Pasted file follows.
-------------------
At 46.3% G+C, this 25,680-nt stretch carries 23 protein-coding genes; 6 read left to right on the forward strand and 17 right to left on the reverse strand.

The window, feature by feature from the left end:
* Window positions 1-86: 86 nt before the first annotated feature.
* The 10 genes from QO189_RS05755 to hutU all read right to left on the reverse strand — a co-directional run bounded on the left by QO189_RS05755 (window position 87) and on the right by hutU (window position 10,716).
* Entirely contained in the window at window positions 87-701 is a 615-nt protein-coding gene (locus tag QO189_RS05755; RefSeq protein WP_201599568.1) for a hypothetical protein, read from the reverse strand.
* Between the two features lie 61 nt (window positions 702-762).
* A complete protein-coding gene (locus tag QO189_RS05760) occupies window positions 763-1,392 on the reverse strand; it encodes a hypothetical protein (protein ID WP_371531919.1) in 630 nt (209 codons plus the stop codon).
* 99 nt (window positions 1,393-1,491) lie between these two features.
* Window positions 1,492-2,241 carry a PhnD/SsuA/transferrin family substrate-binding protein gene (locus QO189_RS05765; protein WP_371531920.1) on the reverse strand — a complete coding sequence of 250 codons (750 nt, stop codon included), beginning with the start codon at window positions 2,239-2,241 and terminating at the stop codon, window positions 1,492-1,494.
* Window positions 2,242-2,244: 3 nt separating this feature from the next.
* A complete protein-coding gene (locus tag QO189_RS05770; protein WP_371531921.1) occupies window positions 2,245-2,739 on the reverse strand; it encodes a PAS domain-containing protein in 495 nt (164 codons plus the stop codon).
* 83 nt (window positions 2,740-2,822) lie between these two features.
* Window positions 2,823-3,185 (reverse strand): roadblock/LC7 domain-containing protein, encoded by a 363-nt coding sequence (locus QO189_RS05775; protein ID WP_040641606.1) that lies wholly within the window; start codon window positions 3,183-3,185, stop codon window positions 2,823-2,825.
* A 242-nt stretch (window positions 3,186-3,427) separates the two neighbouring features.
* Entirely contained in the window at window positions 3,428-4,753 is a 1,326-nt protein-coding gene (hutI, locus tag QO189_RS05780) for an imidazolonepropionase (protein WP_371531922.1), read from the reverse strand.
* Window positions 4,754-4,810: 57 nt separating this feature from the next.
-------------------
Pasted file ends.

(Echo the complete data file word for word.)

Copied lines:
At 46.3% G+C, this 25,680-nt stretch carries 23 protein-coding genes; 6 read left to right on the forward strand and 17 right to left on the reverse strand.

The window, feature by feature from the left end:
* Window positions 1-86: 86 nt before the first annotated feature.
* The 10 genes from QO189_RS05755 to hutU all read right to left on the reverse strand — a co-directional run bounded on the left by QO189_RS05755 (window position 87) and on the right by hutU (window position 10,716).
* Entirely contained in the window at window positions 87-701 is a 615-nt protein-coding gene (locus tag QO189_RS05755; RefSeq protein WP_201599568.1) for a hypothetical protein, read from the reverse strand.
* Between the two features lie 61 nt (window positions 702-762).
* A complete protein-coding gene (locus tag QO189_RS05760) occupies window positions 763-1,392 on the reverse strand; it encodes a hypothetical protein (protein ID WP_371531919.1) in 630 nt (209 codons plus the stop codon).
* 99 nt (window positions 1,393-1,491) lie between these two features.
* Window positions 1,492-2,241 carry a PhnD/SsuA/transferrin family substrate-binding protein gene (locus QO189_RS05765; protein WP_371531920.1) on the reverse strand — a complete coding sequence of 250 codons (750 nt, stop codon included), beginning with the start codon at window positions 2,239-2,241 and terminating at the stop codon, window positions 1,492-1,494.
* Window positions 2,242-2,244: 3 nt separating this feature from the next.
* A complete protein-coding gene (locus tag QO189_RS05770; protein WP_371531921.1) occupies window positions 2,245-2,739 on the reverse strand; it encodes a PAS domain-containing protein in 495 nt (164 codons plus the stop codon).
* 83 nt (window positions 2,740-2,822) lie between these two features.
* Window positions 2,823-3,185 (reverse strand): roadblock/LC7 domain-containing protein, encoded by a 363-nt coding sequence (locus QO189_RS05775; protein ID WP_040641606.1) that lies wholly within the window; start codon window positions 3,183-3,185, stop codon window positions 2,823-2,825.
* A 242-nt stretch (window positions 3,186-3,427) separates the two neighbouring features.
* Entirely contained in the window at window positions 3,428-4,753 is a 1,326-nt protein-coding gene (hutI, locus tag QO189_RS05780) for an imidazolonepropionase (protein WP_371531922.1), read from the reverse strand.
* Window positions 4,754-4,810: 57 nt separating this feature from the next.